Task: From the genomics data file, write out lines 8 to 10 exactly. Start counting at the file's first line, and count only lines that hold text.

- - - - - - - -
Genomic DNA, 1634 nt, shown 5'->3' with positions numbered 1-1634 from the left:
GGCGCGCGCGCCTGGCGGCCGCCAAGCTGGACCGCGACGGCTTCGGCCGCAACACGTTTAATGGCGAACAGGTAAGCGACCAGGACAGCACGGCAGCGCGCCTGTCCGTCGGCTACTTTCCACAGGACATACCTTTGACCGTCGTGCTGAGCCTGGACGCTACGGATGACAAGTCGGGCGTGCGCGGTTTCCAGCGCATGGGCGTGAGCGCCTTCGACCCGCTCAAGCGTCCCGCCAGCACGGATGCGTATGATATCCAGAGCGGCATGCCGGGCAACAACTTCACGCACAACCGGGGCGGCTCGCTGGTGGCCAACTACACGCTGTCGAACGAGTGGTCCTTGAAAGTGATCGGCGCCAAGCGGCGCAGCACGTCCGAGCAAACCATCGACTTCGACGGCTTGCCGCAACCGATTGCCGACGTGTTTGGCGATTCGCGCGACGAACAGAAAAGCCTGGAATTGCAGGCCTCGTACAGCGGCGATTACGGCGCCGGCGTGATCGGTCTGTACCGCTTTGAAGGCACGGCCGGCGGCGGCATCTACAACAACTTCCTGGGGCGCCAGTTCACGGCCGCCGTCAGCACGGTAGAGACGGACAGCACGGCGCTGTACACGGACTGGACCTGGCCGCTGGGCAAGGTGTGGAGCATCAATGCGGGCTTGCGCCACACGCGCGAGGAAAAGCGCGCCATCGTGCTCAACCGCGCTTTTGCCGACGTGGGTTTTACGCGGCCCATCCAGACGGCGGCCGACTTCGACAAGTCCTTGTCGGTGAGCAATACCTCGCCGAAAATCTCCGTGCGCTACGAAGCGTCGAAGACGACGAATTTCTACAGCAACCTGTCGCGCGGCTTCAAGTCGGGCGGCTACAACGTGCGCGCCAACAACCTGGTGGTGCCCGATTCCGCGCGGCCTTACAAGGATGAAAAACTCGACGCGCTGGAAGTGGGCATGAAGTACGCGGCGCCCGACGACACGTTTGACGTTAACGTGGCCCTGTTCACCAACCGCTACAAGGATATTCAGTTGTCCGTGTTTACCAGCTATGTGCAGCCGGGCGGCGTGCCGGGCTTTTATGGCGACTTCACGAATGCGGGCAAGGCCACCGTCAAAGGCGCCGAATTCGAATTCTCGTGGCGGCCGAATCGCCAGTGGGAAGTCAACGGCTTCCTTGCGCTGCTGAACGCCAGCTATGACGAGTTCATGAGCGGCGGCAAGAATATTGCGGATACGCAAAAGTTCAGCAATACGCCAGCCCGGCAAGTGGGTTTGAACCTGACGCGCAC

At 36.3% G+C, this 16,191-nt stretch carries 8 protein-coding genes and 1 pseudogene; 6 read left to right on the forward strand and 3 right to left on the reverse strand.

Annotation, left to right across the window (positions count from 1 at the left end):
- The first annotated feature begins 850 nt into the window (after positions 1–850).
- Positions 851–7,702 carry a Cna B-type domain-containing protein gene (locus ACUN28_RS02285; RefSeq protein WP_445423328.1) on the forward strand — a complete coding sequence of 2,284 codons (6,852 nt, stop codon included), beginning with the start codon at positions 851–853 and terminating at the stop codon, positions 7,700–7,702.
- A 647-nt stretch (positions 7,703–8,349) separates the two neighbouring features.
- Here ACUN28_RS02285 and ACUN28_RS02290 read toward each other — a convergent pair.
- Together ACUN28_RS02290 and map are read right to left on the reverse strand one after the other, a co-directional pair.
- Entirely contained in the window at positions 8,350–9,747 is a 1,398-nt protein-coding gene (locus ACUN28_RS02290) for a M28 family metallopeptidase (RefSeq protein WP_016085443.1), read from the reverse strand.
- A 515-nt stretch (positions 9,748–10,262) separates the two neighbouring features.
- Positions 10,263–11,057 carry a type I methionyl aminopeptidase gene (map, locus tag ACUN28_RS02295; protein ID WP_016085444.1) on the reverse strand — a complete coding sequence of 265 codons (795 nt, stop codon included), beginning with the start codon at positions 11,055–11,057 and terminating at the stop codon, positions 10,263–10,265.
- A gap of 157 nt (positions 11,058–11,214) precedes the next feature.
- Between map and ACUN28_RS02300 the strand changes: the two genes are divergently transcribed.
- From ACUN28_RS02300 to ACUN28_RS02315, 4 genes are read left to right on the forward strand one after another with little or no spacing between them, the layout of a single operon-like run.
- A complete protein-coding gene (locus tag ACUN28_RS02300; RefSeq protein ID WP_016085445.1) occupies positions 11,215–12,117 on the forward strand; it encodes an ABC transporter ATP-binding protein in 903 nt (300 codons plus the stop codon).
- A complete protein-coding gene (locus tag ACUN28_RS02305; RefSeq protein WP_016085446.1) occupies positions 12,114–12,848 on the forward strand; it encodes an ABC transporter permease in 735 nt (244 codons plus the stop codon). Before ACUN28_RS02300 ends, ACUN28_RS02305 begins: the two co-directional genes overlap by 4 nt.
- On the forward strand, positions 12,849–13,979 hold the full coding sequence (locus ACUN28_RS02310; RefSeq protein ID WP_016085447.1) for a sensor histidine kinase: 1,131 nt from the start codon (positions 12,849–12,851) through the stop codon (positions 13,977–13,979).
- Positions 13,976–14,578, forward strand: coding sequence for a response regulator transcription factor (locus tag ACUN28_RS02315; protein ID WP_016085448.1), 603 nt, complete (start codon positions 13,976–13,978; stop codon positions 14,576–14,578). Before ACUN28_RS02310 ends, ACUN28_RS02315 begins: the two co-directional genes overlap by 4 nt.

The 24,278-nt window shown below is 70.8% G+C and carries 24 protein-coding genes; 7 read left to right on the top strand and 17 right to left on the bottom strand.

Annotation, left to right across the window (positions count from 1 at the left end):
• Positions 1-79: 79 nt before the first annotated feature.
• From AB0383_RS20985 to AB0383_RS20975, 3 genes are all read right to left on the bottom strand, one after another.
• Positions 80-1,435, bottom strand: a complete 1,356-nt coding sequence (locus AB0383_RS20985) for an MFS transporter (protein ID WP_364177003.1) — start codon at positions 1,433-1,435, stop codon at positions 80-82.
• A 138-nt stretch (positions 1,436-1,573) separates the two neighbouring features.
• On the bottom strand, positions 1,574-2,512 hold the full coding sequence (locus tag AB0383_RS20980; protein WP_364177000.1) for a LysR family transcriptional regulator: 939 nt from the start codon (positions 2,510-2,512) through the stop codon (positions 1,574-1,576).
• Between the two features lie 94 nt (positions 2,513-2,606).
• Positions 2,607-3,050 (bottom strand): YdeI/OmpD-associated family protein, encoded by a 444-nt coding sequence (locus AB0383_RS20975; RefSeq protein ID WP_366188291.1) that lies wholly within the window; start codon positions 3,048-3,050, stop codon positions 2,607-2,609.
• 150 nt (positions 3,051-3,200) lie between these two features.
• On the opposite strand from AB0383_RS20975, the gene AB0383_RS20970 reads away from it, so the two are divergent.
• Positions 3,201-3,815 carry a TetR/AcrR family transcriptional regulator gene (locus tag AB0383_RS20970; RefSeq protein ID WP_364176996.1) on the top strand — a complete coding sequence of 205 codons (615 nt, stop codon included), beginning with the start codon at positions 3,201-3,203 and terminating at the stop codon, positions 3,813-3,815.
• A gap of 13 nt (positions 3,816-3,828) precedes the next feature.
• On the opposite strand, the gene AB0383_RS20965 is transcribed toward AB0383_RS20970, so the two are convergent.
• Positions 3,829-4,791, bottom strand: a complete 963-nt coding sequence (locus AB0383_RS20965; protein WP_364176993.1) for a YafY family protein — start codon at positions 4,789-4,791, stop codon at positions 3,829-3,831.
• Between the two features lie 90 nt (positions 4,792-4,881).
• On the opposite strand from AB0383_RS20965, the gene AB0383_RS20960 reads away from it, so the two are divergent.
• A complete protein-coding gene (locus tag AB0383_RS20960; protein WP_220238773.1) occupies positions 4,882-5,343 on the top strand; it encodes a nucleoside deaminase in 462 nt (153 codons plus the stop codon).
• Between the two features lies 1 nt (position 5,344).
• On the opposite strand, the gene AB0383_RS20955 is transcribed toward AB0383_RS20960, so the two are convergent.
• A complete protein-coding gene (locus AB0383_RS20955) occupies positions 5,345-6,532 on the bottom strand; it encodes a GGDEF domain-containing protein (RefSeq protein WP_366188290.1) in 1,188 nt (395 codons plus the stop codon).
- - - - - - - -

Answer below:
- Here ACUN28_RS02285 and ACUN28_RS02290 read toward each other — a convergent pair.
- Together ACUN28_RS02290 and map are read right to left on the reverse strand one after the other, a co-directional pair.
- Entirely contained in the window at positions 8,350–9,747 is a 1,398-nt protein-coding gene (locus ACUN28_RS02290) for a M28 family metallopeptidase (RefSeq protein WP_016085443.1), read from the reverse strand.